The number of reported sex assaults is on the rise at the Air Force Academy, up from 20 in the 2009-2010 school year to 33 in 2010-2011.
The academy says it's not necessarily because more cadets are committing sex crimes; it could be because more cadets are reporting such incidents than in the past.
In 2003, a sex assault scandal rocked the school, with a Defense Department survey finding that nearly one in five female cadets reported being victim of a sex crime during their time at the academy. The women interviewed said they were either too intimidated to report the assaults, or were mistreated if they did.
In the years since, the AFA has been striving to get more cadets to step forward if the victim of any unwanted sexual contact.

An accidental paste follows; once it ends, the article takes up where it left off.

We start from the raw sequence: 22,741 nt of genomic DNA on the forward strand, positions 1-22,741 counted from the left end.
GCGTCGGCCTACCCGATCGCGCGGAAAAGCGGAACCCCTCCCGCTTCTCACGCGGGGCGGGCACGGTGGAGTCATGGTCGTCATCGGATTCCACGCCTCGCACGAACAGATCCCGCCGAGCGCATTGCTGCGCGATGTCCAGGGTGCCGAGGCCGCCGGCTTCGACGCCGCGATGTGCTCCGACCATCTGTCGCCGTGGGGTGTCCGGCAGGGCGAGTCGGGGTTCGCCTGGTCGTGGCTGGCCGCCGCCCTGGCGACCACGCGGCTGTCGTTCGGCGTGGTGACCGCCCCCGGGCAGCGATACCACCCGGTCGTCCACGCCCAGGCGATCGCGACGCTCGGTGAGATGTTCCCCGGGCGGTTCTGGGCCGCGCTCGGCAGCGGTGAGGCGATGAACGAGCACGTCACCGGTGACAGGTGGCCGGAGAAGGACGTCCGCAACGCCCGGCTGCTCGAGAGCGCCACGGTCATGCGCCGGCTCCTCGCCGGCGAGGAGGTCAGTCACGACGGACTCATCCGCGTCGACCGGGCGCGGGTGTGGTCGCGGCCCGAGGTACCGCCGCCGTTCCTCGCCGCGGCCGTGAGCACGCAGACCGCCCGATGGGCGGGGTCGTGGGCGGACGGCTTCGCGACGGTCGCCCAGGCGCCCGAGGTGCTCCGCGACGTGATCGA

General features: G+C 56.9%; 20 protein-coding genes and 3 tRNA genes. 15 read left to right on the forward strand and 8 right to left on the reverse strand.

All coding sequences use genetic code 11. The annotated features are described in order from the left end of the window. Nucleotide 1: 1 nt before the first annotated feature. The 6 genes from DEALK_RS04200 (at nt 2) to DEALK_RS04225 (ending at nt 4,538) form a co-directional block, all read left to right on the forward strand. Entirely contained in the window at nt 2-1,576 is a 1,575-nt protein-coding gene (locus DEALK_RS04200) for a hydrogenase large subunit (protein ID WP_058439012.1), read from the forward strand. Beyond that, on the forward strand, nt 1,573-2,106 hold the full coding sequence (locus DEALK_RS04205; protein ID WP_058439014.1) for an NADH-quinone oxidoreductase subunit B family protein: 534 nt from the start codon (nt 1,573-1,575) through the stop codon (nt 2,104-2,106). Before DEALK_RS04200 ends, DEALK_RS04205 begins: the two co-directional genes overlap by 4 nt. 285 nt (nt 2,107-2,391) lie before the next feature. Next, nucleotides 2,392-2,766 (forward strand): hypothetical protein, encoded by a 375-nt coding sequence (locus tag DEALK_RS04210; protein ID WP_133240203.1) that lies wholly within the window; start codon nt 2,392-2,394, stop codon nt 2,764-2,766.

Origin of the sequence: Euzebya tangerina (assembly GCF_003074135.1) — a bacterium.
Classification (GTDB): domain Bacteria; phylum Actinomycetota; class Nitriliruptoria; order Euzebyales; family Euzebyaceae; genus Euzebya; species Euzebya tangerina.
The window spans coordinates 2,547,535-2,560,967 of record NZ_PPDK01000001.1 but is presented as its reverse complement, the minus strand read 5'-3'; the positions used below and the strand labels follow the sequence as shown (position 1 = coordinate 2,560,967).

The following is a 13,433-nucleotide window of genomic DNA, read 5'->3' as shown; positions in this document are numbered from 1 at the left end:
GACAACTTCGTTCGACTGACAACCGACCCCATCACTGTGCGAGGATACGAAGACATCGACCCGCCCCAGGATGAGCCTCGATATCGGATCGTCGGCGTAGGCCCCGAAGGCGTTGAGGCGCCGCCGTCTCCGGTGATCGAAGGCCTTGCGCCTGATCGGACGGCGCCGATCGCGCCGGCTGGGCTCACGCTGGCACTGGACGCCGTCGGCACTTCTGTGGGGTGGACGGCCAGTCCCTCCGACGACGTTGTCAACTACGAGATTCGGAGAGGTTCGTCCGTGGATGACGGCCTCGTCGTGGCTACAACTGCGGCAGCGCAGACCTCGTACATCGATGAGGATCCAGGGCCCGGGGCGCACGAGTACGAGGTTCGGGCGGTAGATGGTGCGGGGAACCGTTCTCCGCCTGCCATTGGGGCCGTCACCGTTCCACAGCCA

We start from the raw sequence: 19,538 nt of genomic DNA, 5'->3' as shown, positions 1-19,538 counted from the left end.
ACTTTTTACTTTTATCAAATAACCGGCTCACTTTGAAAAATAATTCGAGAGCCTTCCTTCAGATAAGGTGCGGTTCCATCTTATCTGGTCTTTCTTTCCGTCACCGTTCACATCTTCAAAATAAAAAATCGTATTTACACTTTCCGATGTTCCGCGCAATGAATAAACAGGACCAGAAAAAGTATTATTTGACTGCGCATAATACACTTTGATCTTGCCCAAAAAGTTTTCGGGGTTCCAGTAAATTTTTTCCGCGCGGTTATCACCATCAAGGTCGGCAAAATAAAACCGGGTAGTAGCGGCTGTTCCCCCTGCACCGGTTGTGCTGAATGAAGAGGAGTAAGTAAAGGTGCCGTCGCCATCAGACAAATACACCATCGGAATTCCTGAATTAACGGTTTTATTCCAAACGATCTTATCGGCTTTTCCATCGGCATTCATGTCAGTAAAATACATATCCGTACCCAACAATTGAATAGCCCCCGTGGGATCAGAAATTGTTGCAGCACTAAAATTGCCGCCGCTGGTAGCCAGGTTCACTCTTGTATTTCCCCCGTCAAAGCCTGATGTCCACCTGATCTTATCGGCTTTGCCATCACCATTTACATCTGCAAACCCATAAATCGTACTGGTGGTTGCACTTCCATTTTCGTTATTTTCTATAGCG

Earlier this month, the AFA announced that three cadets face sex-crime charges in separate incidents over a 15 month period. They will face an Article 32 hearing either at the end of January or beginning of February. The hearing is the military equivalent of a grand jury proceeding. The academy's Superintendent Lt. General Mike Gould will decide if the cases will go to trial.